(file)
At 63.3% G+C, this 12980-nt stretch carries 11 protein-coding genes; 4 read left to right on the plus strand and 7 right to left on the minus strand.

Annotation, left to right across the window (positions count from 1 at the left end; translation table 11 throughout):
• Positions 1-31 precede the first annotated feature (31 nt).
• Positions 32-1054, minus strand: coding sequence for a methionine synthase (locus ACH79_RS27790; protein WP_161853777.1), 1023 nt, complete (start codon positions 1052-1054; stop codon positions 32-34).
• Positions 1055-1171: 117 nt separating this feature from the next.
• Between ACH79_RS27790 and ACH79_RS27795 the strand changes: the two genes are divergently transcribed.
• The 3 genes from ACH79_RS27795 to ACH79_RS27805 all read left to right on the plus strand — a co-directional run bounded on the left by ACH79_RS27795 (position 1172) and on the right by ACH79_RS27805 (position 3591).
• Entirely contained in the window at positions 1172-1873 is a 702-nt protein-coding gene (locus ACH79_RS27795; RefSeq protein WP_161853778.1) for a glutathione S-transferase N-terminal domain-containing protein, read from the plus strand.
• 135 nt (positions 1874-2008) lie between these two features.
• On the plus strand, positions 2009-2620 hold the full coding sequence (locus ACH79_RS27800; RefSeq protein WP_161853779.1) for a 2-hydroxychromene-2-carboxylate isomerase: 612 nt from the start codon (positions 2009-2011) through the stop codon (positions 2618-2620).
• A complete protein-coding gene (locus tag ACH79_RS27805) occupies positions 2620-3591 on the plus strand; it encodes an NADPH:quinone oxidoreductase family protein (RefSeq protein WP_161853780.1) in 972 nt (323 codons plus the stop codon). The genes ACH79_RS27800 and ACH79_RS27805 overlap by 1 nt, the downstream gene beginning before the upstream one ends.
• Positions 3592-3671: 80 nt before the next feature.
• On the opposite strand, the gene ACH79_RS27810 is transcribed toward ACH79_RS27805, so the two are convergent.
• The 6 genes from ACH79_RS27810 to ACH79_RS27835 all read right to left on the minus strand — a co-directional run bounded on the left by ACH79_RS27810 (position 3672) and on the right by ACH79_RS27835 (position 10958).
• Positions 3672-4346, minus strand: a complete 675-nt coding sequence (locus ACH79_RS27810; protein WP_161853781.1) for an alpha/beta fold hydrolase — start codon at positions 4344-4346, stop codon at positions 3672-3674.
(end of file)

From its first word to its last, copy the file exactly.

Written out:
At 63.3% G+C, this 12980-nt stretch carries 11 protein-coding genes; 4 read left to right on the plus strand and 7 right to left on the minus strand.

Annotation, left to right across the window (positions count from 1 at the left end; translation table 11 throughout):
• Positions 1-31 precede the first annotated feature (31 nt).
• Positions 32-1054, minus strand: coding sequence for a methionine synthase (locus ACH79_RS27790; protein WP_161853777.1), 1023 nt, complete (start codon positions 1052-1054; stop codon positions 32-34).
• Positions 1055-1171: 117 nt separating this feature from the next.
• Between ACH79_RS27790 and ACH79_RS27795 the strand changes: the two genes are divergently transcribed.
• The 3 genes from ACH79_RS27795 to ACH79_RS27805 all read left to right on the plus strand — a co-directional run bounded on the left by ACH79_RS27795 (position 1172) and on the right by ACH79_RS27805 (position 3591).
• Entirely contained in the window at positions 1172-1873 is a 702-nt protein-coding gene (locus ACH79_RS27795; RefSeq protein WP_161853778.1) for a glutathione S-transferase N-terminal domain-containing protein, read from the plus strand.
• 135 nt (positions 1874-2008) lie between these two features.
• On the plus strand, positions 2009-2620 hold the full coding sequence (locus ACH79_RS27800; RefSeq protein WP_161853779.1) for a 2-hydroxychromene-2-carboxylate isomerase: 612 nt from the start codon (positions 2009-2011) through the stop codon (positions 2618-2620).
• A complete protein-coding gene (locus tag ACH79_RS27805) occupies positions 2620-3591 on the plus strand; it encodes an NADPH:quinone oxidoreductase family protein (RefSeq protein WP_161853780.1) in 972 nt (323 codons plus the stop codon). The genes ACH79_RS27800 and ACH79_RS27805 overlap by 1 nt, the downstream gene beginning before the upstream one ends.
• Positions 3592-3671: 80 nt before the next feature.
• On the opposite strand, the gene ACH79_RS27810 is transcribed toward ACH79_RS27805, so the two are convergent.
• The 6 genes from ACH79_RS27810 to ACH79_RS27835 all read right to left on the minus strand — a co-directional run bounded on the left by ACH79_RS27810 (position 3672) and on the right by ACH79_RS27835 (position 10958).
• Positions 3672-4346, minus strand: a complete 675-nt coding sequence (locus ACH79_RS27810; protein WP_161853781.1) for an alpha/beta fold hydrolase — start codon at positions 4344-4346, stop codon at positions 3672-3674.